The Brooklyn Nets surprised everyone by dismissing their head coach since 2016, Kenny Atkinson. They waited until the wee early morning hours of last Saturday to issue a press release stating he’d been relieved of his duties and that he’d be replaced on an interim basis by former Nets guard and one-time Orlando Magic head coach Jacque Vaughn.

Normally when a coach is fired you hear an advance drumbeat coming from fans calling sports talk radio outlets or rumblings from NBA writers in the local dailies. If anything, fans and media were up in arms based on what I heard and read over the weekend.

Atkinson never had much NBA talent to work with but was adept at developing guys who were a step away from the G-League, such as Spencer Dinwiddie and Joe Harris, and mold them into leaders of a team that made it into the NBA playoffs against all odds last season.

So why did the Nets fire Atkinson?

Yes, the team has blown a number of big leads in the fourth quarter this season but that is going to happen when your squad lacks a single All-Star.

Nets forward Caris LeVert, one of the team’s better players, may have hit the nail on the head when he told the press on Saturday that perhaps some of the new guys didn’t like Atkinson. The unnamed players had to have been the team’s big 2019 free agent acquisitions, forward Kevin Durant and guard Kyrie Irving. Durant hasn’t played a minute this year as he is recovering from an Achilles tendon injury incurred during the 2019 NBA Finals, while Irving is out for the rest of this season recuperating from a shoulder injury. He only played 20 games as a Net.

It’s highly doubtful Atkinson will stay unemployed for long. The Knicks will undoubtedly be shopping for a new head coach when their season ends. Atkinson is represented by the talent agency CAA, where new Knicks president Leon Rose was a top executive.

Atkinson and Rose certainly know each other well and that’s a key factor in the relationship business the NBA has become. Also working in Atkinson’s favor is the Knicks have a young team and Atkinson has a well-deserved reputation for getting the most out of NBA players who have three years or less of professional service.

Another plus is he can handle the pressure of playing in New York. Atkinson grew up in Huntington Station, LI, so he wasn’t cowed at the notion of being an NBA coach in the Big Apple. He is well-liked by nearly everyone who has met him except, perhaps, by a pair of NBA superstars.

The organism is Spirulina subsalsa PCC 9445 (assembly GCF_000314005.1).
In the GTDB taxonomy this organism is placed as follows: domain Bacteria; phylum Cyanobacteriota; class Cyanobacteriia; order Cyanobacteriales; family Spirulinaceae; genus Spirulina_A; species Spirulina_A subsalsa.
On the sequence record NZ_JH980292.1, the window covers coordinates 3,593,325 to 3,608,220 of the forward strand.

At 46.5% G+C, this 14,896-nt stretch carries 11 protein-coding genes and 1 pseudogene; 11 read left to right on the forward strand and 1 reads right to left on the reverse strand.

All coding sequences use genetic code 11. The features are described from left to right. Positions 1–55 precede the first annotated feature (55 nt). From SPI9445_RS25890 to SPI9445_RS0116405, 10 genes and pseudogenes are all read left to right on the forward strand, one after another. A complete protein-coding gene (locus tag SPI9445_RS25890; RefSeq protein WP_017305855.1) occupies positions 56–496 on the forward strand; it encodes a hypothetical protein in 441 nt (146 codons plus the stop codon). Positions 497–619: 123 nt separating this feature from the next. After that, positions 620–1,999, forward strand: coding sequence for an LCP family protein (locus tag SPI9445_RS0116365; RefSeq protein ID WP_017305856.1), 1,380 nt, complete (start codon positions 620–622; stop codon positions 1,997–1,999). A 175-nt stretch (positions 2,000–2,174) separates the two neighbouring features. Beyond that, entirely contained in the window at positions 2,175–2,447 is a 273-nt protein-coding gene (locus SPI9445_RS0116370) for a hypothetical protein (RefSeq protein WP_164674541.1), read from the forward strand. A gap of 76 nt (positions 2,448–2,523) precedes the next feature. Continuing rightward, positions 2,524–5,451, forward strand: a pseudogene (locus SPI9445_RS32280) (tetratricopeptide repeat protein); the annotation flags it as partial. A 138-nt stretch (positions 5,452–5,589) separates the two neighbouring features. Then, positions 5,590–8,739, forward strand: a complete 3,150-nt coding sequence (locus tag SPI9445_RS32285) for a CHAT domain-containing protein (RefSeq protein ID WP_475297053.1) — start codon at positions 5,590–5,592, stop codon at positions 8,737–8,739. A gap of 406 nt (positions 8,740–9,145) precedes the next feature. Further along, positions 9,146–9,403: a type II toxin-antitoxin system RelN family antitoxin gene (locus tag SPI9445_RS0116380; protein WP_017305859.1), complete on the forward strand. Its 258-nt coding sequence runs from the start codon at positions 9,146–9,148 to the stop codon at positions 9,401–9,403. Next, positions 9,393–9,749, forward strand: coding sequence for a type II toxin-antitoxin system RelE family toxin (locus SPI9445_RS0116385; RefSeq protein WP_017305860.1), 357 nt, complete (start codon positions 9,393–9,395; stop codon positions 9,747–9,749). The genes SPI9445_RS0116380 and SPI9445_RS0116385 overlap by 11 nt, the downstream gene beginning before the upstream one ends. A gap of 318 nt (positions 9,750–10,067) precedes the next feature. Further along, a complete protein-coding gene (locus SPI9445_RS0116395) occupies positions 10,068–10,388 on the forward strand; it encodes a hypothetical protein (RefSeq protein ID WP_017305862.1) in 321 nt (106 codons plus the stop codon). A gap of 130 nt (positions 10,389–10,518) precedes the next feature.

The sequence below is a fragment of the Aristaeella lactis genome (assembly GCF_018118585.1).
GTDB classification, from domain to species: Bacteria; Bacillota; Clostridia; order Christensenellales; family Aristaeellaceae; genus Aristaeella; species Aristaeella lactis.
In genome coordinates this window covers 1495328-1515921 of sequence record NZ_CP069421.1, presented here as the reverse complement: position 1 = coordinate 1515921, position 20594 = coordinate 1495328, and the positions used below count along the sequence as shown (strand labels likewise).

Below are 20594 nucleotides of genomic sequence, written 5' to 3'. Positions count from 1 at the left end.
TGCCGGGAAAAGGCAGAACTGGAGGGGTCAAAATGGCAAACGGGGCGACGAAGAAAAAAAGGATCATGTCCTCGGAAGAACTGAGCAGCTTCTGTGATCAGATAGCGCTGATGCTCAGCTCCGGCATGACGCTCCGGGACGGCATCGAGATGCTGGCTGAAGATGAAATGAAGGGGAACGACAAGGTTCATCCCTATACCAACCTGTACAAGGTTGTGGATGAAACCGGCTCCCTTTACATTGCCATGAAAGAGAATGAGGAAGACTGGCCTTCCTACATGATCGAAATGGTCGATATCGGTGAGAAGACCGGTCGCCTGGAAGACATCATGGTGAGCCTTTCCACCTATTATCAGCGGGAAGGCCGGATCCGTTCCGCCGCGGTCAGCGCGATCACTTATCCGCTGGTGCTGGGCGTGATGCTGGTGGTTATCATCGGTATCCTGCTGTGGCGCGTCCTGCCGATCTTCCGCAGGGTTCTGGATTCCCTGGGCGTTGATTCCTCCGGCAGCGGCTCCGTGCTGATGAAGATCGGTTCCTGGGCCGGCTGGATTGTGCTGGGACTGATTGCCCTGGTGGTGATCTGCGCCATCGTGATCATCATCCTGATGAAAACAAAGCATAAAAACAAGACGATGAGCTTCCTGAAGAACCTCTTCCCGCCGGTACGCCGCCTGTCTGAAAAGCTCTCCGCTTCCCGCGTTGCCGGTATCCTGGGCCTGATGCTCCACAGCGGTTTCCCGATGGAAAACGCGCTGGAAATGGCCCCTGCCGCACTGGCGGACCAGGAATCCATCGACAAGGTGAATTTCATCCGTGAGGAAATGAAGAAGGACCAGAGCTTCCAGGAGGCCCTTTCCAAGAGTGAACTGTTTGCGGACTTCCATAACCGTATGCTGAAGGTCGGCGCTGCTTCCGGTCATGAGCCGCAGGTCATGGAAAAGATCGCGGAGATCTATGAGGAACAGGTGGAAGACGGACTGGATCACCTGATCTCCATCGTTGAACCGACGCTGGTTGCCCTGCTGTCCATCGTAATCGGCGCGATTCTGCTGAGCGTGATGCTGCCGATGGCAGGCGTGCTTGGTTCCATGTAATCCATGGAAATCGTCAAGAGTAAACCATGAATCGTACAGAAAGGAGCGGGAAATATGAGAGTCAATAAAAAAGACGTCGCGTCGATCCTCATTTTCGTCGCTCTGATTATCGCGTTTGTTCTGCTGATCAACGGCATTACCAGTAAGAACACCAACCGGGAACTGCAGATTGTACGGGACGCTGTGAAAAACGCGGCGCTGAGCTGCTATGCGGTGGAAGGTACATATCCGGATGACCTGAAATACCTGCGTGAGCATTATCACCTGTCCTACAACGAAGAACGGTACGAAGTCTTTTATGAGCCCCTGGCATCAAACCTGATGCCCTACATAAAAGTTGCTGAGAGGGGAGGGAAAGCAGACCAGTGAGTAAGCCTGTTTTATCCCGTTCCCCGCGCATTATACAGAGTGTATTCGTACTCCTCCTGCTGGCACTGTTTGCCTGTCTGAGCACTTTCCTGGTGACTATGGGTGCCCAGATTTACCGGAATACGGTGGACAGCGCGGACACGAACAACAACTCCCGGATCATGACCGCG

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It was a big night for Queens last Friday when the Knicks played host to the Oklahoma City Thunder. Each team featured a former Queens high school hoops star. Moe Harkless, who attended Forest Hills High School and joined the Knicks last month as the result of a trade with the Los Angeles Clippers, greeted Thunder guard Hamidou Diallo, who played at John Bowne.

Harkless told me he is staying in Manhattan but has returned to see friends and family in Queens on off-days.

He started taking summer courses at St. John’s University a few years ago for his undergrad business administration degree but admitted it has been a few years since he has taken one. I reminded him that when he left St. John’s after his freshman year to become eligible for the NBA Draft he promised his mother, Rosa (who is now living in Orlando), that he would return to Utopia Parkway and Union Turnpike and get his degree.

Harkless has grown a beard and mustache in the past year. He laughed when I told him that his former Forest Hills High School classmates wouldn’t recognize him.

Diallo is in his second year playing for the Thunder. I asked him if it had been a tough adjustment to be living in far slower-paced Oklahoma City. He conceded that Main Street in Oklahoma City doesn’t have as many great restaurants as Main Street, Flushing, does but overall he likes the place. The major drawback is that he and his teammates are always recognized there. “I can travel on the subway in Queens and very few people will know who I am,” he told me. It’s a key reason why he still makes his off-season home in Queens.

It was only fitting that Knicks sideline reporter Rebecca Haarlow chose Friday night to interview Knicks assistant coach and Cardozo High School alum Royal Ivey.

Diallo played better than Harkless, and to no one’s surprise, the Thunder played way better than the Knicks as they won by 23 points.

I was saddened to learn of the passing on Friday of former WCBS-AM sports director Ed Ingles.

Ed was never what anyone could consider to be a “homer” because he respected the intelligence of listeners too much to be that kind of shill broadcaster. He could also be critical of sports figures without ever being bombastic.

One of the greatest compliments I ever received was when he told me how much he enjoyed reading my weekly column.

He will be missed.

Life and style

Chris Matthews was adept at treating politics as a sport, something that he learned growing up in the political wards of northeast Philadelphia, and that is one of the reasons he titled his long-running MSNBC 7 p.m. nightly show, “Hardball.” He also remains a big fan of the Philadelphia Phillies, an endeavor that often requires both humor and patience.

As happens in baseball, Matthews did commit his share of errors and wild pitches, especially in recent years, but he was always entertaining.

Matthews, as nearly everyone knows, announced his retirement last Monday because of pressure coming from MSNBC executives after political writer Laura Bassett complained about inappropriate remarks he made to her three years ago.

While I understand why MSNBC executives did what they felt they had to do, it will be difficult for them to replace a charismatic figure like Matthews.

“Saturday Night Live” paid tribute to Matthews by having Darrell Hammond revive his spot-on impression of him in the cold open this past weekend.

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